All four are likeable kids who demonstrate impressive gifts, and it's easy to imagine any of them succeeding. Though the year holds no major disasters for them, little challenges show how easily a budding career might flounder—even voluntarily, as when Ruby lands a professional theatre gig only to hate how it forces her to spend time away from friends.

A couple of the subjects flirt with failure, offering minor but compelling drama, but the most involving narrative strand here is Grace's longing for a romantic life her parents won't allow. The parallels with challenges she faces as a dancer, tending to be stiffly perfect instead of freely passionate, are so clear you'd think a screenwriter sketched them out.
The Hollywood Reporter


Film Review: Fame High

Conventional but involving documentary follows four teens hoping to make it in the performing arts.

June 5, 2013

-By John DeFore


filmjournal/photos/stylus/1378218-Fame-High-Md.jpg

For movie details, please click here.

An ordinary look at four extraordinary kids, Scott Hamilton Kennedy's Fame High sticks firmly to convention but will please viewers who can't help but want the doc's sympathetic teens to escape the heartbreak most would-be artists face. Small screens are the most appropriate venue for this look at a performing-arts high school in Los Angeles.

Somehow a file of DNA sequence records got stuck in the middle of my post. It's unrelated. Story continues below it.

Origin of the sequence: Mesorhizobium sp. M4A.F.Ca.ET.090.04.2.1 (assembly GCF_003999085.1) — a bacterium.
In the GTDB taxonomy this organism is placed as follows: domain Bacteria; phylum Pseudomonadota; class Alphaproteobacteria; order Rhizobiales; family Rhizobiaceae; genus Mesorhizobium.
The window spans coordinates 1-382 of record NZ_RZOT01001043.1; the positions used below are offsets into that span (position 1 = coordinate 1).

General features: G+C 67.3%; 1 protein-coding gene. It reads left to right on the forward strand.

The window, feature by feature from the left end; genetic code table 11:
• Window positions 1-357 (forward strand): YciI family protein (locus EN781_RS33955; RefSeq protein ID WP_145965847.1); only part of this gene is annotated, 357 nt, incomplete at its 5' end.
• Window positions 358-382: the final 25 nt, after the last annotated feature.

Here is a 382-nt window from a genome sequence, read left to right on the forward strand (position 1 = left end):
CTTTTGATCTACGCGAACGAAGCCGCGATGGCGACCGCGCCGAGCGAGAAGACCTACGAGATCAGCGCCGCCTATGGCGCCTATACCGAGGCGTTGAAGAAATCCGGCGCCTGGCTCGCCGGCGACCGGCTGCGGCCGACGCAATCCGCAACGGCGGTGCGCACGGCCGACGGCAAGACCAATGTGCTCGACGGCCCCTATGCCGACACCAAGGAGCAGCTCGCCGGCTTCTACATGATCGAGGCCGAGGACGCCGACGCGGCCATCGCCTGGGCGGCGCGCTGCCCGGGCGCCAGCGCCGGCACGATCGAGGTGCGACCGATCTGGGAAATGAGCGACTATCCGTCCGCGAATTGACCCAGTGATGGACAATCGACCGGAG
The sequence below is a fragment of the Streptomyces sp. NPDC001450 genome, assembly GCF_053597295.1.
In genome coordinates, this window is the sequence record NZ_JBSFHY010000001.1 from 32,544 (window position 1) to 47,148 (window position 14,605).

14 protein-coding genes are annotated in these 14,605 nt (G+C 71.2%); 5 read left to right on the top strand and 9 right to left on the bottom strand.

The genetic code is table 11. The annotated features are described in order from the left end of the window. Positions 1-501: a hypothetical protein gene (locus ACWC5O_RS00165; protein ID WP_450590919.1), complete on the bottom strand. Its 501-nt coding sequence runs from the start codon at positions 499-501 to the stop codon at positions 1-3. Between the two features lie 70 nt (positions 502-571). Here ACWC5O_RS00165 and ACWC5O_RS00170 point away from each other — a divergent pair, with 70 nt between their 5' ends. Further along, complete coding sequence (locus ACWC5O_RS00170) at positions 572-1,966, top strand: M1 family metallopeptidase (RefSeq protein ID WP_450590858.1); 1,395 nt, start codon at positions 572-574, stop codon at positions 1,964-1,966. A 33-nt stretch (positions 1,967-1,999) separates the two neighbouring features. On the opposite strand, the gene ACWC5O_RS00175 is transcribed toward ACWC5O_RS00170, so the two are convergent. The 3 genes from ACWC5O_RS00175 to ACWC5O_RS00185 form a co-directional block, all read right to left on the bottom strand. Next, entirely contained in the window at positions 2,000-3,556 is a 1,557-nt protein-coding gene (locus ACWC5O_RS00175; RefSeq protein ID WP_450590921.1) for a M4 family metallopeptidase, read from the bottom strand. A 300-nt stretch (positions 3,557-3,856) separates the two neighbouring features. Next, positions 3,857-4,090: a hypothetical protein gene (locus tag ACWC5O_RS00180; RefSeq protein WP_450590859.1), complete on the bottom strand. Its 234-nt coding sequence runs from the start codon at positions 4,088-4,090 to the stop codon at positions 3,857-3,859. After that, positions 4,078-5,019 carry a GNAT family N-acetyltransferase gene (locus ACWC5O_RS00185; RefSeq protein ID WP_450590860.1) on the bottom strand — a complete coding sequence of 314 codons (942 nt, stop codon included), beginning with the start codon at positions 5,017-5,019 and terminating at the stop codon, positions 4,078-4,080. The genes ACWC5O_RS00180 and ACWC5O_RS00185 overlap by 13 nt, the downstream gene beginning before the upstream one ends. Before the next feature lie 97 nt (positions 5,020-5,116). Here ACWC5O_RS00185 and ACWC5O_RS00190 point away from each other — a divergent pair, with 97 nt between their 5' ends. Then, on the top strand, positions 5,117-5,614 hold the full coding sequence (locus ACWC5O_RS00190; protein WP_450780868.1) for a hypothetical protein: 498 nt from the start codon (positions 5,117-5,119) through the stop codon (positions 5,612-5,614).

Following four students through a single school year at the Los Angeles County High School for the Arts, Kennedy offers a satisfying balance of student and parent interviews with fly-on-the-wall looks at classes that barely resemble those in conventional schools. His subjects are remarkably driven, whether that drive comes from parents—freshman pianist Zak seems almost forced into performing by his father, who sees jazz stardom as a means of escaping borderline poverty—or in spite of them—like Grace, whose Korean-American parents say they'll only keep supporting her ballet dreams if she's accepted to Juilliard after high school.